Vancouver is in many, many respects still a provincial town by which I mean it is a young city with a cultural scene (specifically theatre and culinary arts) that continues to evolve. Food is in its infancy here and trends that hit New York and Toronto shores years ago are novel here now. Witness: macaroons. Witness: the dearth of molecular cooking establishments (Hamid Salimian’s fine Diva at the Met notwithstanding). Witness: the tiny handful of top tier restaurants (Blue Water Cafe, C, West, Hawksworth, L’Abattoir). Witness: the current donut rage (I’m not even sure the cupcake rage ever hit Vancouver) led by newbie Cartems whose store is but open 10-3 and is often sold out by noon; expect a line.
1) Cartems, bought today to celebrate Friday; 2) fabulousness sure; healthy? well …. though that chocolate one you see with the sprinkles in top right hand corner is all vegan and baked not fried … and freaking delicious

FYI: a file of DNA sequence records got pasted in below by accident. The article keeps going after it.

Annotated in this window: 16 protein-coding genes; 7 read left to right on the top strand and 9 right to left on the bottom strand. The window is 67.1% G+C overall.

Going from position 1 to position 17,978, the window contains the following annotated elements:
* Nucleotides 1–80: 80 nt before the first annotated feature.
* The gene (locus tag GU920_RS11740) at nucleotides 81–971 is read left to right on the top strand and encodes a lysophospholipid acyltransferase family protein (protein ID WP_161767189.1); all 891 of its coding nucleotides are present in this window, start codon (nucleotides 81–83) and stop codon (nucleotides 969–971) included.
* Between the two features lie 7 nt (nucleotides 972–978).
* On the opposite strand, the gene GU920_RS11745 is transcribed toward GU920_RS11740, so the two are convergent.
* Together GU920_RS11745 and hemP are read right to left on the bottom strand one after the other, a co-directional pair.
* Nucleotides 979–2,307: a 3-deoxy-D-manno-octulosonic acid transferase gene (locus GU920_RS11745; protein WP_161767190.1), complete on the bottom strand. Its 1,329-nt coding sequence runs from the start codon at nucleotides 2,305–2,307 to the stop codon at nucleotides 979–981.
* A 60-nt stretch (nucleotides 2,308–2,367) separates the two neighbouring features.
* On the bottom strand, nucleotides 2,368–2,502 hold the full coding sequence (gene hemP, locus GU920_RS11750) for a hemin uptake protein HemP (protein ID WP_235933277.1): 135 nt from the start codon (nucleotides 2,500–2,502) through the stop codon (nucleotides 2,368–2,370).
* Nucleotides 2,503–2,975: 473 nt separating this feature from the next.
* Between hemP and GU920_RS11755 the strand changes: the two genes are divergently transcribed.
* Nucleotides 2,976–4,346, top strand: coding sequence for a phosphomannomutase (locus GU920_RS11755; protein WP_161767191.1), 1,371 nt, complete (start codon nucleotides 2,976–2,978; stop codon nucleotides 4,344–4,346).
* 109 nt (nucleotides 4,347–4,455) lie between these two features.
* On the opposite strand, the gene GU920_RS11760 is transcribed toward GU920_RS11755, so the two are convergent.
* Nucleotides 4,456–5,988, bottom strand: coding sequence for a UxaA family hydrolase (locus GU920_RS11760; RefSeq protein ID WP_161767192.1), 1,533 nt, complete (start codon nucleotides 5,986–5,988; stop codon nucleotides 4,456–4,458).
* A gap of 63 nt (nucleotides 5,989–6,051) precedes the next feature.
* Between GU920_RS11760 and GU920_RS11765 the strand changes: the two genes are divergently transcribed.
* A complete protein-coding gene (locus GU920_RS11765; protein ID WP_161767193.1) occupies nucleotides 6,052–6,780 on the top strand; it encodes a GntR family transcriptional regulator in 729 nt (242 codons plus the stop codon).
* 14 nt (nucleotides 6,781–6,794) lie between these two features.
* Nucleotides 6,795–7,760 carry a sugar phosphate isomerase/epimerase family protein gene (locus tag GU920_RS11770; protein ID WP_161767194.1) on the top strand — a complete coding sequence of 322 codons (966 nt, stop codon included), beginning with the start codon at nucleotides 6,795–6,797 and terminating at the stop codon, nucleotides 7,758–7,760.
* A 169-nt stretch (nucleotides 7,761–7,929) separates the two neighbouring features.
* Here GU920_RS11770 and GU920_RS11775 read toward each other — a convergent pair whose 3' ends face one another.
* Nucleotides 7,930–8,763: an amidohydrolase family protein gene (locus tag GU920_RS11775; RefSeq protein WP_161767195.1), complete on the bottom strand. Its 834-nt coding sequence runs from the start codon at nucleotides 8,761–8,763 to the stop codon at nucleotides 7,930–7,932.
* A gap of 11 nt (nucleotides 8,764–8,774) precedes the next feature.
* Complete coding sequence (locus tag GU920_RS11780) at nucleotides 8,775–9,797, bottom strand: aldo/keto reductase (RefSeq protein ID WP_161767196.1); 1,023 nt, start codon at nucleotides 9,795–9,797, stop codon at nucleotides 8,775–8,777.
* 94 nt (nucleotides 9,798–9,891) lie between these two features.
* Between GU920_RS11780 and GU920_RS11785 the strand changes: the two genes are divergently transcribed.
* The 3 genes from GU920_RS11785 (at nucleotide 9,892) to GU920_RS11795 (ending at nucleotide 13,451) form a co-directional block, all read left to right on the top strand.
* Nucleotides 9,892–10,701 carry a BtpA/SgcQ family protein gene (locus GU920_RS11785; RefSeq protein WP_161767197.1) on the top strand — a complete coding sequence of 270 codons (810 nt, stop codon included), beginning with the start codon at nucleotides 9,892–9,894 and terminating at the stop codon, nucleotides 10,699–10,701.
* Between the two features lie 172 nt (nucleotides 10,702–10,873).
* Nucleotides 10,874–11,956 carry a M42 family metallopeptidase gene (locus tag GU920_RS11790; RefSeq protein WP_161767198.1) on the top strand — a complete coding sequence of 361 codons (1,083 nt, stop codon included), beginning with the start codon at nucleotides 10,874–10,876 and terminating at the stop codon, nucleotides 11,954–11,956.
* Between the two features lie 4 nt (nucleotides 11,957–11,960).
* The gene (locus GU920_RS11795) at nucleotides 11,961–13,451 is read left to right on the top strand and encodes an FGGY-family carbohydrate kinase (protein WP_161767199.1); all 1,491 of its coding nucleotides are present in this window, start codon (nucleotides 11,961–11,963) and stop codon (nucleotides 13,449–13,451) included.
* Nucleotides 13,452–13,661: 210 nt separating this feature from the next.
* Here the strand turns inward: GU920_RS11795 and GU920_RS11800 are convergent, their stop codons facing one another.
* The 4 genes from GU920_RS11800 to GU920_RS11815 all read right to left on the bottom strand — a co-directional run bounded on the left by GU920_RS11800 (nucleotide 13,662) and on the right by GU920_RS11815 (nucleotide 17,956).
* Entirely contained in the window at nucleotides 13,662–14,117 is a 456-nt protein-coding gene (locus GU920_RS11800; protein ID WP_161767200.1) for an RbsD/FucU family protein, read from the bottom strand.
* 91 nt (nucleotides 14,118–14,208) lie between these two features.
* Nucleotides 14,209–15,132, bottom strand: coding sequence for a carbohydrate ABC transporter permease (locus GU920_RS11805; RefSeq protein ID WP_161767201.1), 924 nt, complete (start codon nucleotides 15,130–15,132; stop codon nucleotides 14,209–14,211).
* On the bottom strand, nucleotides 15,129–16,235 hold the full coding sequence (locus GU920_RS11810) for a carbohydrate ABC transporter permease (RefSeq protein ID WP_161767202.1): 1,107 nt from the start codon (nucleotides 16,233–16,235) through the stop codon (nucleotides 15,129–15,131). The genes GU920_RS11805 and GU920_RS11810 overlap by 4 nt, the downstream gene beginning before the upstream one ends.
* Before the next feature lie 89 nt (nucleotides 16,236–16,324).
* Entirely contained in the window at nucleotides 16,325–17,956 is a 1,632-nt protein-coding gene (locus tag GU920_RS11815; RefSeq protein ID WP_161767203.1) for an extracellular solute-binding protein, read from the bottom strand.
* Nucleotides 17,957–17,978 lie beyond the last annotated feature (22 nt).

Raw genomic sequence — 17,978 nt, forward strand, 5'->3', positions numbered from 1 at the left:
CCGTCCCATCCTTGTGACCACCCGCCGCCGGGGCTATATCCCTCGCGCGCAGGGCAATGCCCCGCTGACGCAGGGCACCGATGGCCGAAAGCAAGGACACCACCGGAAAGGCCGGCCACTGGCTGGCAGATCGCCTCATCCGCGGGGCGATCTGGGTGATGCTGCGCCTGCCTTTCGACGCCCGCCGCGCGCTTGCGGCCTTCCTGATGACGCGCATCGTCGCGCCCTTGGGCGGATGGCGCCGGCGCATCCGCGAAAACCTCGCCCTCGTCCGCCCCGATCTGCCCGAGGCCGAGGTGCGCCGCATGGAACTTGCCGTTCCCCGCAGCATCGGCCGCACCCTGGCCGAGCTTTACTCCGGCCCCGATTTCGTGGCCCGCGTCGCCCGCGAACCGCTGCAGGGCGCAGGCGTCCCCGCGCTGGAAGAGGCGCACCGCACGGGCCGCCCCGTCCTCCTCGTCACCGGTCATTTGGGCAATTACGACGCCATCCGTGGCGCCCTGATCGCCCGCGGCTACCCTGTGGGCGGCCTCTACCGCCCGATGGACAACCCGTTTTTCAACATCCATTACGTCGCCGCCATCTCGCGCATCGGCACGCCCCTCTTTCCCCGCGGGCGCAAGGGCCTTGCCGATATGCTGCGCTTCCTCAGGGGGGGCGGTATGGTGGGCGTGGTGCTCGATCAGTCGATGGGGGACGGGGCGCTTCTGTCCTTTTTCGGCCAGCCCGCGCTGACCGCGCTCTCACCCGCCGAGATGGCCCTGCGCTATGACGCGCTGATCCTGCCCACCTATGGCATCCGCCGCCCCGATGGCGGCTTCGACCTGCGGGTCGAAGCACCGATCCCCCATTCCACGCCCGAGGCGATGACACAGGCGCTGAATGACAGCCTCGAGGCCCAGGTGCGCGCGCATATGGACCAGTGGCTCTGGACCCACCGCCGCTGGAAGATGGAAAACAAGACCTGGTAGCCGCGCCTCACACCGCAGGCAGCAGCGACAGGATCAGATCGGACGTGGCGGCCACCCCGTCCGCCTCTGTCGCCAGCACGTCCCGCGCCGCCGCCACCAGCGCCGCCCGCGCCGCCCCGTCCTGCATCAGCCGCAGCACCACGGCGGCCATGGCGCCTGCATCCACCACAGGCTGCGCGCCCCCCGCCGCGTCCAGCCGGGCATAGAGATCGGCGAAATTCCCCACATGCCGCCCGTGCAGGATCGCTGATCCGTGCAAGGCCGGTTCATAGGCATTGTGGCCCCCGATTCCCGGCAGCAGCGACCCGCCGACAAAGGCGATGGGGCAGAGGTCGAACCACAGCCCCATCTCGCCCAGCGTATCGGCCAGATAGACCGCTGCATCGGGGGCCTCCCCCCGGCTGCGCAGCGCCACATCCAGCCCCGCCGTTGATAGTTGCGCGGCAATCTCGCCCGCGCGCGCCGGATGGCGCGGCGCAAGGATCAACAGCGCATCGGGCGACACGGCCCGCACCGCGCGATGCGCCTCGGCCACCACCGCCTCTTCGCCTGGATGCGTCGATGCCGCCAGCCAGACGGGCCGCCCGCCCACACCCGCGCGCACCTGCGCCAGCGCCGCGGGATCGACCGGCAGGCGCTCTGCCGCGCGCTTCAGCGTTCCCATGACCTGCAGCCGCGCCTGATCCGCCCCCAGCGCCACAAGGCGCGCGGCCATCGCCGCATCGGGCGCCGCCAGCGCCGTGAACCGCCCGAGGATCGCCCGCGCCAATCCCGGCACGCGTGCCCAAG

As the local entertainment weekly, The Georgia Straight, noted this past week in its edition on the Vancouver foodie scene, the city lacks the population to anchor fine dining. The outrageous cost of living here limits discretionary spending and dining out is often cheap eats or seats at the ever growing chain restaurants that dominate (and dare we say dumb-down menus across the Lower Mainland) including: Joey’s, Catus Club and Earl’s. Vancouver does do sushi very well sure, its street food scene puts Toronto to shame and can vie with some of the best south of the boarder, and I would challenge you to find a more diverse (regionally-speaking) array of Chinese restaurants in all of the Americas.
I’m not sure where I was going with this actually suffice to say the donuts and the article got me thinking of it. Tonight, we’ll head east to try Bitter Tasting Room.